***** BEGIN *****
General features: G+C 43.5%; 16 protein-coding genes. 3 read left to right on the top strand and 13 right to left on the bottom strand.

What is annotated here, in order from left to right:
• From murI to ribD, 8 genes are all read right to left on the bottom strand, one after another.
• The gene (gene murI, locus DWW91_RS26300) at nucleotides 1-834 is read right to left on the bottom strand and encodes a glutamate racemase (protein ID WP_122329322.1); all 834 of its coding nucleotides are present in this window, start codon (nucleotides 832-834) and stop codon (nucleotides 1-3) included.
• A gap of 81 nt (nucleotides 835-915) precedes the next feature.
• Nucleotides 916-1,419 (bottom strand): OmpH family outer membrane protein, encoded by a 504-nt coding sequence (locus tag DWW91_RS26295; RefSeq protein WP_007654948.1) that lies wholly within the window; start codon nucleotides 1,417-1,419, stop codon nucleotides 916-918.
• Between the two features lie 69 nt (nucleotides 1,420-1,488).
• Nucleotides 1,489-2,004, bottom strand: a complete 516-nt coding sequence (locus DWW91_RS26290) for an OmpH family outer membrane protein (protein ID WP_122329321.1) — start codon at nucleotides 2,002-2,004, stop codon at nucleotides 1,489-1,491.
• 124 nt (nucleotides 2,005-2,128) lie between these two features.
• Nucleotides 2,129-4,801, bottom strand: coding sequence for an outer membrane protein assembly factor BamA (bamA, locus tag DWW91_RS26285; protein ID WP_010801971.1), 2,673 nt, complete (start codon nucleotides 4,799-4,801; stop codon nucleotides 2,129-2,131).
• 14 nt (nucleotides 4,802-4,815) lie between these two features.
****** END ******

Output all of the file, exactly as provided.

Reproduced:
General features: G+C 43.5%; 16 protein-coding genes. 3 read left to right on the top strand and 13 right to left on the bottom strand.

What is annotated here, in order from left to right:
• From murI to ribD, 8 genes are all read right to left on the bottom strand, one after another.
• The gene (gene murI, locus DWW91_RS26300) at nucleotides 1-834 is read right to left on the bottom strand and encodes a glutamate racemase (protein ID WP_122329322.1); all 834 of its coding nucleotides are present in this window, start codon (nucleotides 832-834) and stop codon (nucleotides 1-3) included.
• A gap of 81 nt (nucleotides 835-915) precedes the next feature.
• Nucleotides 916-1,419 (bottom strand): OmpH family outer membrane protein, encoded by a 504-nt coding sequence (locus tag DWW91_RS26295; RefSeq protein WP_007654948.1) that lies wholly within the window; start codon nucleotides 1,417-1,419, stop codon nucleotides 916-918.
• Between the two features lie 69 nt (nucleotides 1,420-1,488).
• Nucleotides 1,489-2,004, bottom strand: a complete 516-nt coding sequence (locus DWW91_RS26290) for an OmpH family outer membrane protein (protein ID WP_122329321.1) — start codon at nucleotides 2,002-2,004, stop codon at nucleotides 1,489-1,491.
• 124 nt (nucleotides 2,005-2,128) lie between these two features.
• Nucleotides 2,129-4,801, bottom strand: coding sequence for an outer membrane protein assembly factor BamA (bamA, locus tag DWW91_RS26285; protein ID WP_010801971.1), 2,673 nt, complete (start codon nucleotides 4,799-4,801; stop codon nucleotides 2,129-2,131).
• 14 nt (nucleotides 4,802-4,815) lie between these two features.